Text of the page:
The Issues of Do Not Track vs. Do Not Target Are Fundamental to Online Behavioral Monitoring

 
 
By Jeffrey Burt  |  Posted 2012-03-27 Email Print this article Print
 
 
 
 
 
 
 


  

The commissioners also stressed the need for strong "Do Not Track" legislation as a key part of a larger effort around consumer privacy.

Rainey Reitman, activism director for the Electronic Frontier Foundation (EFF), applauded the FTC for its efforts, saying that the €œfinal report creates strong guidelines for protecting consumer privacy choices in the online world.€ In particular, Reitman said the efforts behind Do Not Track should be supported. While acknowledging that some groups, such as the Digital Advertising Alliance, have made strides in helping consumers better understand how behavioral advertising works, Reitman said the FTC should continue supporting efforts by the World Wide Web Consortium (W3C) to create strong Do Not Track standards.

She said that Do Not Track should not be weakened to the point of becoming a "Do Not Target" standard.

€œThe issue of Do Not Track versus Do Not Target is fundamental to online behavioral tracking,€ Reitman wrote, adding that the EFF would continue monitoring how such standards are implemented.

In the lone dissenting opinion on the FTC, Commissioner J. Thomas Rosch said a concern was whether such groups as the Digital Advertising Alliance could influence the W3C enough to water down the Do Not Track standard, saying that the €œfirms professing an interest in self-regulation are really talking about a Do Not Target mechanism, which would only prevent a firm from serving targeted ads, rather than a Do Not Track mechanism, which would prevent the collection of consumer data altogether.€

Ioana Rusu, regulatory counsel for Consumers Union, an advocacy division of Consumer Reports, also lauded the FTC, particularly the commissioners€™ push to have Congress pass privacy laws to enforce what is being discussed in the industry itself.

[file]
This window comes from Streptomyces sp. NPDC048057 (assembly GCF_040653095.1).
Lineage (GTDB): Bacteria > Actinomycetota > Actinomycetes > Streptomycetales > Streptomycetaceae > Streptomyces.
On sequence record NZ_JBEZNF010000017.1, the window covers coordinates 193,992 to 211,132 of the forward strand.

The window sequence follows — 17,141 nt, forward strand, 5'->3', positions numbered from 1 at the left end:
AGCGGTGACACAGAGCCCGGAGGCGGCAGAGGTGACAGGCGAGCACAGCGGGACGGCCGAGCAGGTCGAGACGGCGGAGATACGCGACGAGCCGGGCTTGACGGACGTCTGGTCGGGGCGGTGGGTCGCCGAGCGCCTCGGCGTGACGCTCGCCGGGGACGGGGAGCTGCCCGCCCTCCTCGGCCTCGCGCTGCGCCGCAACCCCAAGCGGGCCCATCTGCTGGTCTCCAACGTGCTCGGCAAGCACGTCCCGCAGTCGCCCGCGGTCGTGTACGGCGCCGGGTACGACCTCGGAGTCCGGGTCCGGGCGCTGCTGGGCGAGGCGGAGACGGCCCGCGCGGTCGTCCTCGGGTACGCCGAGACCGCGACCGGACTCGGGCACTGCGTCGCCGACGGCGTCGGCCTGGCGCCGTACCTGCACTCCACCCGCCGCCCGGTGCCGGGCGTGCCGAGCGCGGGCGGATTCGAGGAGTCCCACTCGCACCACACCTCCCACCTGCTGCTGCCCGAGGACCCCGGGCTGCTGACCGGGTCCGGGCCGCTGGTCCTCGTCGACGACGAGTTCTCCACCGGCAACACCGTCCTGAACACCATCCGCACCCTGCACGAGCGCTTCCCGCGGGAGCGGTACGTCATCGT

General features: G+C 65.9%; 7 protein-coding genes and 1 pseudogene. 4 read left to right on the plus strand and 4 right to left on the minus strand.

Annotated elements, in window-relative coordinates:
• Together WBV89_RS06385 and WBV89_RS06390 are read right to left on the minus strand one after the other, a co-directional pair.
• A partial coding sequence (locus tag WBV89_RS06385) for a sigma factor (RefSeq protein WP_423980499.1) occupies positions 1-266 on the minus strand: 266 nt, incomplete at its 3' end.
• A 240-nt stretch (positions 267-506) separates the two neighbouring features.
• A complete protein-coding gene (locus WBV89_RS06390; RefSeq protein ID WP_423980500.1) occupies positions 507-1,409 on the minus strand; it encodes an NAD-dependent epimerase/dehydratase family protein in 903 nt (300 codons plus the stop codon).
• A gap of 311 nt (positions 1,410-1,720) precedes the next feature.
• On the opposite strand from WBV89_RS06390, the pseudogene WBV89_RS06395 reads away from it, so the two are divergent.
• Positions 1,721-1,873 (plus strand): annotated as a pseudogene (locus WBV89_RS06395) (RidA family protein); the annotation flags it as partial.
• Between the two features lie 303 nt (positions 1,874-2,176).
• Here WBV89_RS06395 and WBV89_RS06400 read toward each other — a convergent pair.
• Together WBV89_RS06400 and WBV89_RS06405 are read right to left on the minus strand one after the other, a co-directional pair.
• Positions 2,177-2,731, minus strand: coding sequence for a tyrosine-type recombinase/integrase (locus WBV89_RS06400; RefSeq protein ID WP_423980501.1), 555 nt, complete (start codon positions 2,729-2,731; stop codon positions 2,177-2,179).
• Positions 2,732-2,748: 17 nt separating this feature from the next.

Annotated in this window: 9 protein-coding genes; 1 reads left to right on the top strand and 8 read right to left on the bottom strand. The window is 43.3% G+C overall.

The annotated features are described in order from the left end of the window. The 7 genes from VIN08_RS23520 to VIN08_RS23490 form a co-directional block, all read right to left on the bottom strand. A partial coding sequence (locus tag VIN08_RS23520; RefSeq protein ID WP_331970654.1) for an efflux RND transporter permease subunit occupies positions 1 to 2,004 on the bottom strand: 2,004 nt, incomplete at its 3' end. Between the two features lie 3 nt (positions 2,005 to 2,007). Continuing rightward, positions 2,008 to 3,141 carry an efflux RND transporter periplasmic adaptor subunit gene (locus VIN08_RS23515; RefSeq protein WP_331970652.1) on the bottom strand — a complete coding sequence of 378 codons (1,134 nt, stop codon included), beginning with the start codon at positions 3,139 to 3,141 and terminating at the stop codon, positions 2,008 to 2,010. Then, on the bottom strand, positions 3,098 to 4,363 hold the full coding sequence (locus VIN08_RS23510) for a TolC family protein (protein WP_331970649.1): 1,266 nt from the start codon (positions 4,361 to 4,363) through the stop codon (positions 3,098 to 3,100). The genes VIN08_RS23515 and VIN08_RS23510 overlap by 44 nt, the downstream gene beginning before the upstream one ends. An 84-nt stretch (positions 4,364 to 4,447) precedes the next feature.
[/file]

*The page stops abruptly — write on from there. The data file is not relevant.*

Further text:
€œThere are a lot of good initiatives in play that could help protect consumers' privacy, but ideally, we need a law to make sure everyone is playing by the same rules,€ Rusu wrote in a blog post. €œThis is a good report that reflects the growing concerns about online privacy, especially the fact that we need better tools and information to decide how our personal information is used.€

Others said the FTC€™s recommendations don€™t go far enough in ensuring that the private sector adheres to more stringent privacy guidelines. Officials with the Electronic Privacy Information Center (EPIC) said in a statement that the FTC€™s suggestions were not as rigid as those proposed by the Obama Administration in February.

€œThe framework is not as extensive as the White House Consumer Privacy Bill of Rights and depends on industry self-regulation,€ EPIC officials wrote, noting that in previous comments on a draft of the FTC report, they said that the commission "mistakenly endorses self-regulation and 'notice and choice,' and fails to explain why it has not used its current Section 5 authority to better safeguard the interests of consumers."  

Section 5 is an existing law that enables the FTC to investigate deceptive trade practices.

The Information Technology and Innovation Foundation (ITIF) criticized the FTC for not striking the right balance between the need for greater consumer privacy controls and the need for innovation and a strong online economy.

"The FTC's recommendations to protect consumer privacy by imposing new reporting requirements on businesses, restricting online advertising and stifling innovation in the mobile market are misguided,€ ITIF Senior Analyst Daniel Castro said in a statement. €œThe new report shows the FTC still does not understand the fundamental economics of the Internet. Consumers should have options to protect their privacy, but there are important trade-offs and costs in creating those protections. The FTC's recommendations would create economic burdens that could stifle the efficiency and innovation that consumers also want from the Internet."

However, the Consumer Union€™s Rusu said that unless companies that do business online can ease consumer concerns over privacy, innovation and economics will suffer.

€œWhen we talk about online privacy, we're talking about trust,€ Rusu wrote. €œA company needs customers to trust that their personal information is going to be treated with respect. If you don€™t trust that a company is going to use your information responsibly, you€™re going to be much less likely to adopt new services, and that hurts innovation.€

In this sense, the mobile market is particularly important, she said. €œThe market for mobile apps is exploding, and we clearly need to spell out the limits on the treasure trove of data that€™s being collected by these apps.  With this report, the FTC is really zeroing in on privacy concerns in this fast-growing space.€




 
 
 
 
 
 
 
 
 
 
 

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